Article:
Careering through Christmas 5

As with films, if something’s good, it’s worth repeating! So here’s a similar message to one I’ve posted in previous years – (and Guardian Careers had very similar messages in its Christmas Q&A session on making the most of your Christmas to boost your career – plus some great pics of Christmas holiday jobs – from Santa’s elf to bunny-sitter!)

So, exams are over, the end of semester and the year is nigh, the festive season is almost upon us, time to celebrate certainly, and also a good time for reflection – and resolutions. Once the parties are over, presents shared,  Christmas fare devoured, there’s time to sit down and think about where you are heading during your studies and beyond.

Whatever academic year you’re in, it’s good to reflect on where you’re at with thinking about your future, and what you can be doing to further your progress. If you need help getting started,  read the Year by Year information via our website for inspiration on what you should be doing at different stages in your university career.

And specially for PPLS students, take a look at your PPLS careers pages on our website for inspiration on what you can do with your cognitive science / LEL / philosophy / psychology degree.

It’s also a good time for some home-grown career research into different job areas – all those aunts/uncles/cousins/family friends that tend to appear in your homes over the festive period?! Use them for your research! Have a few career-questions to drop into your conversations – eg highs and lows of their job, top 3 tips for getting into this area etc (see our Information Interviewing section for more ideas for questions). You never know what you may uncover.

So, enjoy the rest, relaxation and festivities, and then get down to some serious post-Christmas career-reflection and resolutions, to:

– whatever works for you at this stage!

This is my last post for 2017, so farewell till 2018, enjoy the break, respite from studies, and your festivities, and I’ll look forward to being back in touch with you all in semester 2.

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Marketing Mackie’s crisps, via a Scotgrad internship – a PPLS grad’s story

I’ve just received a fascinating potted history from PPLS grad Harriet (LEL grad 2015) on how she started her career in marketing with Mackie’s, (of crisp and ice-cream fame). Her case-study makes fascinating reading. She talks about:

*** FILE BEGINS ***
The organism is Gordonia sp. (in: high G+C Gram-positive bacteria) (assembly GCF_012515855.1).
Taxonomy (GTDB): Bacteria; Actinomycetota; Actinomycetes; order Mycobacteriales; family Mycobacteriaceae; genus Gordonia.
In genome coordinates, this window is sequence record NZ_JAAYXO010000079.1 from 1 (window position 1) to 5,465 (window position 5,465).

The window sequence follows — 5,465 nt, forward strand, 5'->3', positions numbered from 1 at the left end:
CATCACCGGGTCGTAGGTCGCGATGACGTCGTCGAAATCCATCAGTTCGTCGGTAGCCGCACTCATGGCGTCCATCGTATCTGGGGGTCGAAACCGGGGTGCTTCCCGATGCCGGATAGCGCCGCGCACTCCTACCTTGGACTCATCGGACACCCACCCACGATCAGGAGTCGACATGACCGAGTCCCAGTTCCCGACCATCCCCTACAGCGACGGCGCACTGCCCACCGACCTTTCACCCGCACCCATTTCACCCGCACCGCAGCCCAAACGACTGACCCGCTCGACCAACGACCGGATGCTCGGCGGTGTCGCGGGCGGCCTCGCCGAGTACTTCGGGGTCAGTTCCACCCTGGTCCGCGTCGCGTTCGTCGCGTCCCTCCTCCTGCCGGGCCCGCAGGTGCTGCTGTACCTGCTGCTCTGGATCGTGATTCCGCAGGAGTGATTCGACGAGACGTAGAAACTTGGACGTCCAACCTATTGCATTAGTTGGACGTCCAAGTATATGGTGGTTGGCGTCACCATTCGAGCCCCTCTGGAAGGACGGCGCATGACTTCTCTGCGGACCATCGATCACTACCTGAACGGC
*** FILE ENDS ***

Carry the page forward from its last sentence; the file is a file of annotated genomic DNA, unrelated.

• finding her direction, when she realised how broadly she could use her LEL degree, and how important her personal strengths and interests (including good Scottish food and drink!) were to her choices
  • the value of her involvement in student societies (the Triathlon club in her case) for showcasing relevant skills for marketing (despite not having studies marketing) to employers
  • getting a foot in the door via a Scotgrad graduate internship
  • the importance of the type of employer you work for – in her case a small family-run firm, to your job-satisfaction.

…and so many other great insights and advice for current students.

Follow this link to read Harriet’s whole story


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Peak interview season is approaching – time to prepare for interview formats old and new

We’re into interview season for a variety of internships and graduate jobs – so time to get up to speed with some of the changes in interview format, and get prepping!

For a quick overview of the different types of interview and selection activities you may face, how to prepare, and links to all the Careers Service resources to help you – take a look at my Padlet (digital flip chart) on Interviews

For more detail, read on:

Whilst the principle of preparing for interviews will always be the same ie:

Do your research on:

  • the role you’re applying for
  • the company/organisation offering the role, and the sector it operates in
  • why you want the role and evidence of your suitability

….what is changing is the way interviews are conducted and delivered.

Gaming and Video interviews

Unilever, for example (of Dove, Flora, Ben and Jerry’s etc fame), is using gaming and video interviews to recruit graduates, and linking their application process to your linkedIn profile. Unilever claim that their new online recruitment programme uses digital analysis to remove the potential for unconscious bias in the recruitment process. Read more about their approach to recruitment here.

Practice online games via the Pymetrics website. You’ll get an insight into some of the games, and also a personal traits profile which could help you clarify your future direction.

Games and videos are not just another set of hoops to leap through in the competitive world of graduate recruitment – they’re to assess your strengths and behaviours related to the workplace, and give you useful feedback, whatever the outcome of the interview process.

Other companies using gaming include Siemens and Google, and a wide range of recruiters use video interviews in their recruitment process – as a fairer (and potentially less expensive) alternative to initial face-to-face interviews.

There’s a host of other selection activities you may face, depending on the employer – find out more via our assessment centre advice, and practice using Interview Simulator – a programme where you can record your answers to typical questions –  via MyCareerHub (under the resources tab).

So, dont forget your traditional  interview preparation, as outlined above, and expanded on in our Interview Advice, you’ll need all that to succeed. But also be aware of new recruitment methods coming along, and be prepared!

For more on this, take a look at this informative blog post ‘Play games and score graduate jobs!’ from our colleagues at the University of Bath.